In third grade, I told my mom I wanted to be a neuroscientist. I was fascinated by the idea of examining my thoughts and the happenings inside my head that created those thoughts. Although at that age I was, of course, unaware of the details of neuroscientific research, I found that most of my questions about the world revolved around thoughts, minds, and sensations. Over the next nine years, I spent as much time as I could learning about the brain. So, naturally, the first student organization I joined when I arrived on the UChicago campus was NEURO club. As part of NEURO club, I invited speakers to campus in order to learn about the research they conducted. Their lectures were so informative and inspiring, and my interest in neuroscience continued to grow. Fortunately, at the end of my first year at the college, UChicago announced the addition of a new major: neuroscience.
I jumped into classes right away, and immediately, I felt confident that I had chosen the right major for me. In my “Sensation and Perception” class, we learned about how the brain processes the information it receives from the outside world. I remember turning to my friend at the end of our first class and exclaiming, “This is exactly what I want to be learning about!”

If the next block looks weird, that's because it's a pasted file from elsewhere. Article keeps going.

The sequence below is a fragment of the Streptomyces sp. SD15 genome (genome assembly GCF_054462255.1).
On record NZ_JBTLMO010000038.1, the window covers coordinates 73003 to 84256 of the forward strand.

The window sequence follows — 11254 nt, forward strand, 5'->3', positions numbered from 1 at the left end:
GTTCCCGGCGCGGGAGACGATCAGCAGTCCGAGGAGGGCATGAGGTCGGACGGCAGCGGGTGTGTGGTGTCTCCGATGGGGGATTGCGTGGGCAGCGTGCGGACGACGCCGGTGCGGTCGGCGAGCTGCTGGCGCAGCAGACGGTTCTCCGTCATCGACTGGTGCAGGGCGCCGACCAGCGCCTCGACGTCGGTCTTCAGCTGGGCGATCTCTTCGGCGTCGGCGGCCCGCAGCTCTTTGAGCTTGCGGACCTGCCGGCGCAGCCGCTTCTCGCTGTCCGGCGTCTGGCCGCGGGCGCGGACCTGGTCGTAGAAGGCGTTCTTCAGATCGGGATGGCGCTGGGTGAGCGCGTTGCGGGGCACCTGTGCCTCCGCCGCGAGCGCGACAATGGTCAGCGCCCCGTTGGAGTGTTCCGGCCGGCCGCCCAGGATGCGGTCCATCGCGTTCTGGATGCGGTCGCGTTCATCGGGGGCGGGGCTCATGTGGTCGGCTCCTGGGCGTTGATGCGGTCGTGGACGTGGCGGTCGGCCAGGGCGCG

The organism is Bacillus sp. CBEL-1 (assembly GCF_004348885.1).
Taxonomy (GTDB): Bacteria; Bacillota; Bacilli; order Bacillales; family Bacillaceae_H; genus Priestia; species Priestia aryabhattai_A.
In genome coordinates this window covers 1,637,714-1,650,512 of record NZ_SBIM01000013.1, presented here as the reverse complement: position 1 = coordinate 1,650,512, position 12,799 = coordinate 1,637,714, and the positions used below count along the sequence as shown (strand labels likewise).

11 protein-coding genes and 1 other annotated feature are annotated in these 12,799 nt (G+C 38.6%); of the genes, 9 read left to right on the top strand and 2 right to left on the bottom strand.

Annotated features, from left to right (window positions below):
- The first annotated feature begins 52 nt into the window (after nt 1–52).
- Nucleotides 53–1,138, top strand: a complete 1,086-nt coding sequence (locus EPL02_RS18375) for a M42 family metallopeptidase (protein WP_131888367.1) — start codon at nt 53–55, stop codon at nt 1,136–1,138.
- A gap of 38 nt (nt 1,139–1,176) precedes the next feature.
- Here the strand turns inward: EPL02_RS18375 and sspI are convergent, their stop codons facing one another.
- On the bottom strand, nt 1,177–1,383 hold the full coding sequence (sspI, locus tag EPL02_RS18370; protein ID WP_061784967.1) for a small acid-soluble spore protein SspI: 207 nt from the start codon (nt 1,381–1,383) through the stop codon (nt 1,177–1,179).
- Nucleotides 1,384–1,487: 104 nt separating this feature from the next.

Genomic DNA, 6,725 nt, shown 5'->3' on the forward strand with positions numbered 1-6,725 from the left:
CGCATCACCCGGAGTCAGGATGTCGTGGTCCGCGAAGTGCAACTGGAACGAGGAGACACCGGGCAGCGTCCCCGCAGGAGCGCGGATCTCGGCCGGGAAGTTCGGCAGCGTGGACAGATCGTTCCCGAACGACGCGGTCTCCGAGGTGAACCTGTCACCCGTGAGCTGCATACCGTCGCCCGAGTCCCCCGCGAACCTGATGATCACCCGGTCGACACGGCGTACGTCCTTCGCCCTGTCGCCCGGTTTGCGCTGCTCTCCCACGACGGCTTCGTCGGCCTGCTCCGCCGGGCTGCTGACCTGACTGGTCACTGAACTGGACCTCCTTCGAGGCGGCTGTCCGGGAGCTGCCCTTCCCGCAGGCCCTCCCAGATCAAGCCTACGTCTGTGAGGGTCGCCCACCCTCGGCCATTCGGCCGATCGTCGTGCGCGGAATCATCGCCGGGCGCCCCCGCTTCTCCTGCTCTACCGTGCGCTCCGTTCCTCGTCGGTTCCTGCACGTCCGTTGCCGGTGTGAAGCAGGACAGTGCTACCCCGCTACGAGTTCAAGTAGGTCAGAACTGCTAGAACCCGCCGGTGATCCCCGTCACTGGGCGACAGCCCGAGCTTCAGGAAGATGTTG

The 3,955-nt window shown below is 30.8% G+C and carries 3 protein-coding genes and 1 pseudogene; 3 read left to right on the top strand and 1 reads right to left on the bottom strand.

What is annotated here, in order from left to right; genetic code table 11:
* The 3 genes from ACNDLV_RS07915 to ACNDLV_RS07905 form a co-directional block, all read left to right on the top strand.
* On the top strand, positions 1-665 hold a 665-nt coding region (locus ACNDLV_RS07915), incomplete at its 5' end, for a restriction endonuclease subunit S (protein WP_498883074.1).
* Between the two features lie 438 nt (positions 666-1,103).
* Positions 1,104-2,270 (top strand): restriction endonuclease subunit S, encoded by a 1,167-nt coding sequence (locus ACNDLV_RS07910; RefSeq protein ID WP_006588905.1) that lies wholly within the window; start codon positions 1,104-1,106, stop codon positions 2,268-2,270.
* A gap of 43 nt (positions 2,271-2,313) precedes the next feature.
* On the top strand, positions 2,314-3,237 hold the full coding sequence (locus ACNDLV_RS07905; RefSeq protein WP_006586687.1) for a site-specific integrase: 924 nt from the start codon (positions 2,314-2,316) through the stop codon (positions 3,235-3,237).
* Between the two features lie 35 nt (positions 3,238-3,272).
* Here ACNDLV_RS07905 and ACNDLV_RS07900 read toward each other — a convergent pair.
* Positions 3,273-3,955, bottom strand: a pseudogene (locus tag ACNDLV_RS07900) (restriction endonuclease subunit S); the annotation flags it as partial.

I’m currently in a class called “Photons to Consciousness: Cellular and Integrative Brain Function,” which explores current research in cellular networks and their role in brain function. Every week, we read about four publications from current researchers on topics like color vision, proprioception, and sleep. These papers dive into cellular and physiological research that has been very rewarding for me to engage with.